Entity

Time filter

Source Type

Delhi, India

Jawaharlal Nehru University, also known as JNU, is a public central university in New Delhi, India. In 2012, The National Assessment and Accreditation Council gave the university a grade of 3.9 out of 4, the highest grade awarded to any educational institution in the country. The university is ranked second among the public universities in India, as published by India Today. Wikipedia.


Goswami S.K.,Jawaharlal Nehru University
Sub-cellular biochemistry | Year: 2013

Since the Central dogma of Molecular Biology was proposed about 40 years ago; our understanding of the intricacies of gene regulation has undergone tectonic shifts almost every decade. It is now widely accepted that the complexity of an organism is not directed by the sheer number of genes it carries but how they are decoded by a myriad of regulatory modules. Over the years, it has emerged that the organizations chromatins and its remodeling; splicing and polyadenylation of pre-mRNAs, stability and localization of mRNAs and modulation of their expression by non-coding and miRNAs play pivotal roles in metazoan gene expression. Nevertheless, in spite of tremendous progress in our understanding of all these mechanisms of gene regulation, the way these events are coordinated leading towards a highly defined proteome of a given cell type remains enigmatic. In that context, the structures of many metazoan genes cannot fully explain their pattern of expression in different tissues, especially during embryonic development and progression of various diseases. Further, numerous studies done during the past quarter of a century suggested that the heritable states of transcriptional activation or repression of a gene can be influenced by the covalent modifications of constituent bases and associated histones; its chromosomal context and long-range interactions between various chromosomal elements (Holliday 1987; Turner 1998; Lyon 1993). However, molecular dissection of these phenomena is largely unknown and is an exciting topic of research under the sub-discipline epigenetics (Gasser et al. 1998). Source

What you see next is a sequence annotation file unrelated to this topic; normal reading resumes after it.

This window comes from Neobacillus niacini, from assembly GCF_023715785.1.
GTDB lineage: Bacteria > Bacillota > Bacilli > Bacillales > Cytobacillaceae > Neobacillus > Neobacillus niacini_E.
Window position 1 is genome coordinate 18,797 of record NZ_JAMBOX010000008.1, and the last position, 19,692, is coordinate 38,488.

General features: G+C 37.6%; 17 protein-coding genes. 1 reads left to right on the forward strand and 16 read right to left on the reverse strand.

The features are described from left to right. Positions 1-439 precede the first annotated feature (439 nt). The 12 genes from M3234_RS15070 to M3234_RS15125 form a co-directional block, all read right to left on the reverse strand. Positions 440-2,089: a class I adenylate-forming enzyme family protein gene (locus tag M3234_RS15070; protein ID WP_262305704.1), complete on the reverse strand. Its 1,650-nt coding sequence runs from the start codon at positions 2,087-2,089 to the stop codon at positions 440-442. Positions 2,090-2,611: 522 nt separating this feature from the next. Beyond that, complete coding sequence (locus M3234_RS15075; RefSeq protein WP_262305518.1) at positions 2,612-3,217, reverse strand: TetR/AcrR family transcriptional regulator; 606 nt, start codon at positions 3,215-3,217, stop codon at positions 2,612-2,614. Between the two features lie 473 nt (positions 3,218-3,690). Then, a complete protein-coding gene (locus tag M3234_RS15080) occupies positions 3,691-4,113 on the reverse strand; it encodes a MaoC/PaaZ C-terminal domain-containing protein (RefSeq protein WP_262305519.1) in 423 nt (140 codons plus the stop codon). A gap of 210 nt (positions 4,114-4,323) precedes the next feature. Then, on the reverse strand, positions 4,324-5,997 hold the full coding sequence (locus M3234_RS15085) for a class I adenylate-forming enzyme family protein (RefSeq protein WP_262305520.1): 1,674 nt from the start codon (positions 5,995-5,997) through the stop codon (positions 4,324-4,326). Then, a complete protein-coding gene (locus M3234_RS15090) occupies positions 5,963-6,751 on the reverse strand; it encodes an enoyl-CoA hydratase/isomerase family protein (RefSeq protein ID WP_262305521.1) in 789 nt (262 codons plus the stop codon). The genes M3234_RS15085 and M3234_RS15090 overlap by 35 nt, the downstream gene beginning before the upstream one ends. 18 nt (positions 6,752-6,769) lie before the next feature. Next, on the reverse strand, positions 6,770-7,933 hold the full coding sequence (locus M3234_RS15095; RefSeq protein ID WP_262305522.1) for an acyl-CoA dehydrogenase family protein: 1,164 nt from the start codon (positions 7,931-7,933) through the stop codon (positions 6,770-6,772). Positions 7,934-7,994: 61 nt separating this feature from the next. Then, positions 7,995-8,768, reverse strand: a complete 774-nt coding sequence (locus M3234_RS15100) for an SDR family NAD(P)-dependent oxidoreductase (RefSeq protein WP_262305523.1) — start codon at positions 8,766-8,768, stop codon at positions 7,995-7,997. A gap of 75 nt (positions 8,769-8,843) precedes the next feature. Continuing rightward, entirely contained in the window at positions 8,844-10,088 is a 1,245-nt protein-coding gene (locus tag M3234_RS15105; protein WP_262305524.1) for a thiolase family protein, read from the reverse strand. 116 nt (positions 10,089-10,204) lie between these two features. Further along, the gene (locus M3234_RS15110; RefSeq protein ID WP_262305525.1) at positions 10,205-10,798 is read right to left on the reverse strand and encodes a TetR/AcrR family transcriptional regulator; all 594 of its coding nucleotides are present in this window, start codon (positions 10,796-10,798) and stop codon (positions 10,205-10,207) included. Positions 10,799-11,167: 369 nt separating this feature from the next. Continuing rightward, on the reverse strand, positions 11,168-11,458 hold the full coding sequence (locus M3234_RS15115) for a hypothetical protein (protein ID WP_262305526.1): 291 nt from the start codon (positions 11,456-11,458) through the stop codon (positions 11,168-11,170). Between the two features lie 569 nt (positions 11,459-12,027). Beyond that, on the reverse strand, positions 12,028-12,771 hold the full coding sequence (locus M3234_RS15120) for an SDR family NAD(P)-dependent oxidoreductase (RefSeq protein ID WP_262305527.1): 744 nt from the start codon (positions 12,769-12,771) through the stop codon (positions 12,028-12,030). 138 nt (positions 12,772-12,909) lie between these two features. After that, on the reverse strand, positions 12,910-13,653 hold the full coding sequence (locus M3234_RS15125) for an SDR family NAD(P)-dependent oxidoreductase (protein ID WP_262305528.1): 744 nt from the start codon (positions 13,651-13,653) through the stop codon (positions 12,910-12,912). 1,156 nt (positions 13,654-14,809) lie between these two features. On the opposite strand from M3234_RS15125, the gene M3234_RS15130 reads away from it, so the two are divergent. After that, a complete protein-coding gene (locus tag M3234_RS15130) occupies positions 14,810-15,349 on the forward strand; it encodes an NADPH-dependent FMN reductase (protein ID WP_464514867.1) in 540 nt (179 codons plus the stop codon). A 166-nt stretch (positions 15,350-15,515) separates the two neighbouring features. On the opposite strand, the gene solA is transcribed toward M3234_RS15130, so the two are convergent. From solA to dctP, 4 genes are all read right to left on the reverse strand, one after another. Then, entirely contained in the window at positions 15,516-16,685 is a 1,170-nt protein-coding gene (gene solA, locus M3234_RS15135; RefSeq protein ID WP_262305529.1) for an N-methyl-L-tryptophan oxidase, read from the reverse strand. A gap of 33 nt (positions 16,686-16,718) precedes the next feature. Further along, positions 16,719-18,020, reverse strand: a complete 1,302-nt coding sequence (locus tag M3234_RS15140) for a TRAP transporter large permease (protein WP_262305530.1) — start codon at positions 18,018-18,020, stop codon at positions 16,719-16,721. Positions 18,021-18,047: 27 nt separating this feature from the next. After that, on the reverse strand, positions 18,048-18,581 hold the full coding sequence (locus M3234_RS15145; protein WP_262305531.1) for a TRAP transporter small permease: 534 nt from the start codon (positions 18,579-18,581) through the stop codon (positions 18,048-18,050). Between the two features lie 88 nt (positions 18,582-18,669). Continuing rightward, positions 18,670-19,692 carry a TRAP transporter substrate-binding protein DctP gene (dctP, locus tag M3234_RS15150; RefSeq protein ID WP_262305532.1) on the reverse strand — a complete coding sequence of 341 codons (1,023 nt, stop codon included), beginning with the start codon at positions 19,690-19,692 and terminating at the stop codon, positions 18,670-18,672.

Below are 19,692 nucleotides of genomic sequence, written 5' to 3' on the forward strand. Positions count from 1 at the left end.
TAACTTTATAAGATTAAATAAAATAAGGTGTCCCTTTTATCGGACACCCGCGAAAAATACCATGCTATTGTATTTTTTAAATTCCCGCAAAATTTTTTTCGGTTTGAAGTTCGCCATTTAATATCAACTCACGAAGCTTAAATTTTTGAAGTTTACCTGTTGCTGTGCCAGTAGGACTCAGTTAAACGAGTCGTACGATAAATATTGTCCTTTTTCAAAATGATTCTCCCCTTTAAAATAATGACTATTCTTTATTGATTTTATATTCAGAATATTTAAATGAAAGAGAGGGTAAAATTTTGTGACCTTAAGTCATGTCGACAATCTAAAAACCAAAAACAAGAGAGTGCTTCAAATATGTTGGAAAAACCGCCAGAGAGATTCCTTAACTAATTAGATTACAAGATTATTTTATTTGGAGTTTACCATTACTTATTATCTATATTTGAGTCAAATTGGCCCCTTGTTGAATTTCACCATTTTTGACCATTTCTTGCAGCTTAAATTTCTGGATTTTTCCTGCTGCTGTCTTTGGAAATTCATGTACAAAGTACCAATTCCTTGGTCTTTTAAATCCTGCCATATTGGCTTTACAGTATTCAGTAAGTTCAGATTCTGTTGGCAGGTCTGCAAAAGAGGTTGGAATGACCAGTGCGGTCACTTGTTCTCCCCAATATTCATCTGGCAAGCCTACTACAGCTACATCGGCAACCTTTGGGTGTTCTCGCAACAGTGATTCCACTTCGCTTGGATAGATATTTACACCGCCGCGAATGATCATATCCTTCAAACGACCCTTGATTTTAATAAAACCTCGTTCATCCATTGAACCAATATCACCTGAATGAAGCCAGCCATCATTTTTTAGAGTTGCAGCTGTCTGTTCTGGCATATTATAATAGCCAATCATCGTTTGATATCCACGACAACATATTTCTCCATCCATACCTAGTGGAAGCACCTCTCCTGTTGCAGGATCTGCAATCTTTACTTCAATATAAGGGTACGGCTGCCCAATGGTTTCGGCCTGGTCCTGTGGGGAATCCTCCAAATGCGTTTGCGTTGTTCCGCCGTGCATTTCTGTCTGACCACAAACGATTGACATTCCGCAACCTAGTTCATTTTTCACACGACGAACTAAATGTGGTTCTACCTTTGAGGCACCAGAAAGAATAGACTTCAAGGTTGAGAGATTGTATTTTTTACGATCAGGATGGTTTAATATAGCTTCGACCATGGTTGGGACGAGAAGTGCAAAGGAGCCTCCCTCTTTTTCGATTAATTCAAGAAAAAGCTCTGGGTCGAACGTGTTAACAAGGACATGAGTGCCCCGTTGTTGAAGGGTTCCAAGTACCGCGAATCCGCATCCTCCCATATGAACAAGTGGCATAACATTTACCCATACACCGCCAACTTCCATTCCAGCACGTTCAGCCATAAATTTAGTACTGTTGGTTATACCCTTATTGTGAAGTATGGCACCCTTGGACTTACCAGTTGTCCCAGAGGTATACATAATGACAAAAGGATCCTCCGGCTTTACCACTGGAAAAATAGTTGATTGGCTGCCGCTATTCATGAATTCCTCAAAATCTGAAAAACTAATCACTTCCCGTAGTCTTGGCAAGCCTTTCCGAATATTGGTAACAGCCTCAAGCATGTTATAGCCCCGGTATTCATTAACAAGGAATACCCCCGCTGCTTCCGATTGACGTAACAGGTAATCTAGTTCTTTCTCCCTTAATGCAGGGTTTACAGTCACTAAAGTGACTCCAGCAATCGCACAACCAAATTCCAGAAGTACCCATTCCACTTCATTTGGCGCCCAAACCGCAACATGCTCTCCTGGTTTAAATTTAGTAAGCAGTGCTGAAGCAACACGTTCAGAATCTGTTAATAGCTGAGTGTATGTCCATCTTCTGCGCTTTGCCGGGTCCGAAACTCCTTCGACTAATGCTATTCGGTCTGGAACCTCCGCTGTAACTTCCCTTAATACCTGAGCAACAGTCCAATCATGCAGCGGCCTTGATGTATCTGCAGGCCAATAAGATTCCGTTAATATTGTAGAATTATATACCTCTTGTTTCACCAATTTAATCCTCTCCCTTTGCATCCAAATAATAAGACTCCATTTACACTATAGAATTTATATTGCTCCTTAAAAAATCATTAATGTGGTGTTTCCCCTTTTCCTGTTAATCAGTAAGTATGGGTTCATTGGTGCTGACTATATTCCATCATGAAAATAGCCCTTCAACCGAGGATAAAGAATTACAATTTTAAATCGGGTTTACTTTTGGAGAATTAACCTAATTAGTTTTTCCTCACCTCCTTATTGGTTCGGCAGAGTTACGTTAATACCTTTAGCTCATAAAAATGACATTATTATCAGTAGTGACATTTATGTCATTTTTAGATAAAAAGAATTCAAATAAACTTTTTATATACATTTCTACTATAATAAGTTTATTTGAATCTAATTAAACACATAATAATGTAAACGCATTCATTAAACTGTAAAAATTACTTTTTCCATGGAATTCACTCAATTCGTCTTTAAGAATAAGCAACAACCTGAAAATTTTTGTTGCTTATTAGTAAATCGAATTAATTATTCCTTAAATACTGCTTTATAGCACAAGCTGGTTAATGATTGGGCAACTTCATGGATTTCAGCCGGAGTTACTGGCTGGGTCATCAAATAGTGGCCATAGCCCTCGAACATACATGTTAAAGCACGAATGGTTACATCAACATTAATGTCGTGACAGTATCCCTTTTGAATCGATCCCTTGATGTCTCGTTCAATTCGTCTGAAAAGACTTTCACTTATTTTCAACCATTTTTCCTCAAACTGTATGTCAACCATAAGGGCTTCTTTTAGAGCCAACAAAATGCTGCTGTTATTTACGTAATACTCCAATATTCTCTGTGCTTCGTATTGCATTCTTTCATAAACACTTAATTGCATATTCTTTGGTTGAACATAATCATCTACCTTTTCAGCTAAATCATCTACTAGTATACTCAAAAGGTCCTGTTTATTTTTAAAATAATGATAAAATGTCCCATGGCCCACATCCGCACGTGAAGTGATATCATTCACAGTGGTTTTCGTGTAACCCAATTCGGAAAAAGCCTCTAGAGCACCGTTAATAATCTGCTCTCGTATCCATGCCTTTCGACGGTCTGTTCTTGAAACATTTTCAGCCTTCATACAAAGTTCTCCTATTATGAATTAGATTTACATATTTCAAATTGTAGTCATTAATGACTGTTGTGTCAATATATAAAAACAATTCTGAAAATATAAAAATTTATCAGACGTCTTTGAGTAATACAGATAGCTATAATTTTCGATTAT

Kumar B.,Jawaharlal Nehru University
Physical Review B - Condensed Matter and Materials Physics | Year: 2010

The mean-field triplon analysis is developed for spin- S quantum antiferromagnets with dimerized ground states. For the spin-1/2 case, it reduces to the well-known bond-operator mean-field theory. It is applied to a columnar dimer model on square lattice and to a model on honeycomb lattice with spontaneous dimerization in the ground state. Different phases in the ground state are investigated as a function of spin. It is found that under suitable conditions (such as strong frustration), a quantum ground state (dimerized singlet phase in the present study) can survive even in the limit S→∞. Two quick extensions of this representation are also presented. In one case, it is extended to include the quintet states. In another, a similar representation is worked out on a square plaquette. A convenient procedure for evaluating the total-spin eigenstates for a pair of quantum spins is presented in the appendix. © 2010 The American Physical Society. Source